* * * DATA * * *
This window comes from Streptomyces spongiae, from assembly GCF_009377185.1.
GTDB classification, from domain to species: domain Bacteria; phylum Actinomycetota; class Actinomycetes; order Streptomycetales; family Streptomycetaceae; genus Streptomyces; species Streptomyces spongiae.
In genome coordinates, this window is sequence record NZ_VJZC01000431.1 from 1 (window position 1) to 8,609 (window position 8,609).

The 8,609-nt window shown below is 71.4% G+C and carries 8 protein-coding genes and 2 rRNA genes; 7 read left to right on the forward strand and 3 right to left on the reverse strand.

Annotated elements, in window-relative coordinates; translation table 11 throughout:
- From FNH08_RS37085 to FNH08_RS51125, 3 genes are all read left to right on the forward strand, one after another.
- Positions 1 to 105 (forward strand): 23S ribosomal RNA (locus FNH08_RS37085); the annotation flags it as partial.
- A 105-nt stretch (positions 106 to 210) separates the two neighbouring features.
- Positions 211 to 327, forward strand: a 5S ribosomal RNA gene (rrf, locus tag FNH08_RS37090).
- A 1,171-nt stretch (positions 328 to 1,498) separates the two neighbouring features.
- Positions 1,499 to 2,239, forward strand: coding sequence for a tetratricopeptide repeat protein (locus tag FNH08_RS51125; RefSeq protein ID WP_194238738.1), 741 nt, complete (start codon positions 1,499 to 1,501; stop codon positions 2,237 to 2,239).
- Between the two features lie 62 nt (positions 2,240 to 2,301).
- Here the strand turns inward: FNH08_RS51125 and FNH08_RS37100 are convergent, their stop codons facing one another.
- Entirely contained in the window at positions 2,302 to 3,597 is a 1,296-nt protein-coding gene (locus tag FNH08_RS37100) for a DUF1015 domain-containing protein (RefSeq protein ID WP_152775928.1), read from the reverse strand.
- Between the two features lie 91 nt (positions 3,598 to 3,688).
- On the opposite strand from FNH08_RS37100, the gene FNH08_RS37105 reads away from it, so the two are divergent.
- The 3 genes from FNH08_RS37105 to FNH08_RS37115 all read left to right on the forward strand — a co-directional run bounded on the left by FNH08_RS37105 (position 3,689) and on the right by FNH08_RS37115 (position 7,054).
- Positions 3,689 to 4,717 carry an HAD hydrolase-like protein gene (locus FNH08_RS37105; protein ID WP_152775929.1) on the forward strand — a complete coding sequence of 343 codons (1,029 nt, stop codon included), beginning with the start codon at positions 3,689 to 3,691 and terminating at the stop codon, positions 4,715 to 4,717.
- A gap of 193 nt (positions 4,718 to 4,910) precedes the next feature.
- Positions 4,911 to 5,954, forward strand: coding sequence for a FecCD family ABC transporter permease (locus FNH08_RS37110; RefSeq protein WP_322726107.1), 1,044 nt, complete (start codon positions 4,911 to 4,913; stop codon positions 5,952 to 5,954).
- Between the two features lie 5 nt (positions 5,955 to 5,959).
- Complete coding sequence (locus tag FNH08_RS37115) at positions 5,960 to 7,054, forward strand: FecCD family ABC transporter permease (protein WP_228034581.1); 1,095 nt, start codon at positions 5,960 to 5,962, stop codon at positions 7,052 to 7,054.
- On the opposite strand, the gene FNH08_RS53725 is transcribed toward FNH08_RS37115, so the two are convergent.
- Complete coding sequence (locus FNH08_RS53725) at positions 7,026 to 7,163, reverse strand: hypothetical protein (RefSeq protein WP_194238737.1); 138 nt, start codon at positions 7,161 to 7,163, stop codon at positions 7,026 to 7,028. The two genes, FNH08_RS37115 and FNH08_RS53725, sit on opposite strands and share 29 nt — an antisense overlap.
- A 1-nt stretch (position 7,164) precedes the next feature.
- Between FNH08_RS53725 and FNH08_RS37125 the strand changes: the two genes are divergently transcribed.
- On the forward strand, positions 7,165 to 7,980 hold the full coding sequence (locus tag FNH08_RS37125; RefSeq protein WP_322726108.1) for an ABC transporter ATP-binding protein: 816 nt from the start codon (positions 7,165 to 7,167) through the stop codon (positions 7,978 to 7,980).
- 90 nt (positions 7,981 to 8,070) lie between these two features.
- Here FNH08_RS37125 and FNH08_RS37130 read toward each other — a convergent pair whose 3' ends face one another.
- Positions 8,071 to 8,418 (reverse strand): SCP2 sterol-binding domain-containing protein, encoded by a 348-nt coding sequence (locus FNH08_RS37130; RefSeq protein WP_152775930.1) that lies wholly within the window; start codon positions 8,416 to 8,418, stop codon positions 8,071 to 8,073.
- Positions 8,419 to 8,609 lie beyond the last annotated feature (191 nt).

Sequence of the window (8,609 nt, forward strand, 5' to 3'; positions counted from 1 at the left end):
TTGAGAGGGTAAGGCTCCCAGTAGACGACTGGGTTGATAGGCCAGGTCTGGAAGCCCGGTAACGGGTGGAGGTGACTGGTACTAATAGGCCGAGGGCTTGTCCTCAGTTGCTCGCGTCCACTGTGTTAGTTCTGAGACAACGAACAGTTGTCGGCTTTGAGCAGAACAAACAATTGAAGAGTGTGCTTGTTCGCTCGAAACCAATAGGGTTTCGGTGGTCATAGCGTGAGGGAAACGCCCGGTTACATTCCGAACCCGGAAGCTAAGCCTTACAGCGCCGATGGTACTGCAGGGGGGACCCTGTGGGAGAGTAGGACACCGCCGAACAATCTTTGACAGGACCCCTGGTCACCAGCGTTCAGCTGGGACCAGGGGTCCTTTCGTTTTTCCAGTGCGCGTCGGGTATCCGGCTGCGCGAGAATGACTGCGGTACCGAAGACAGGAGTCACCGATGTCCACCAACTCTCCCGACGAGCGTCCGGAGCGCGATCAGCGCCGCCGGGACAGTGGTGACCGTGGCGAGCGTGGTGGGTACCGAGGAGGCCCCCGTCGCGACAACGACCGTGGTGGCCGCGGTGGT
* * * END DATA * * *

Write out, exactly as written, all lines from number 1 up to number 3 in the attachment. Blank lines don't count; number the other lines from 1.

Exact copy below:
This window comes from Streptomyces spongiae, from assembly GCF_009377185.1.
GTDB classification, from domain to species: domain Bacteria; phylum Actinomycetota; class Actinomycetes; order Streptomycetales; family Streptomycetaceae; genus Streptomyces; species Streptomyces spongiae.
In genome coordinates, this window is sequence record NZ_VJZC01000431.1 from 1 (window position 1) to 8,609 (window position 8,609).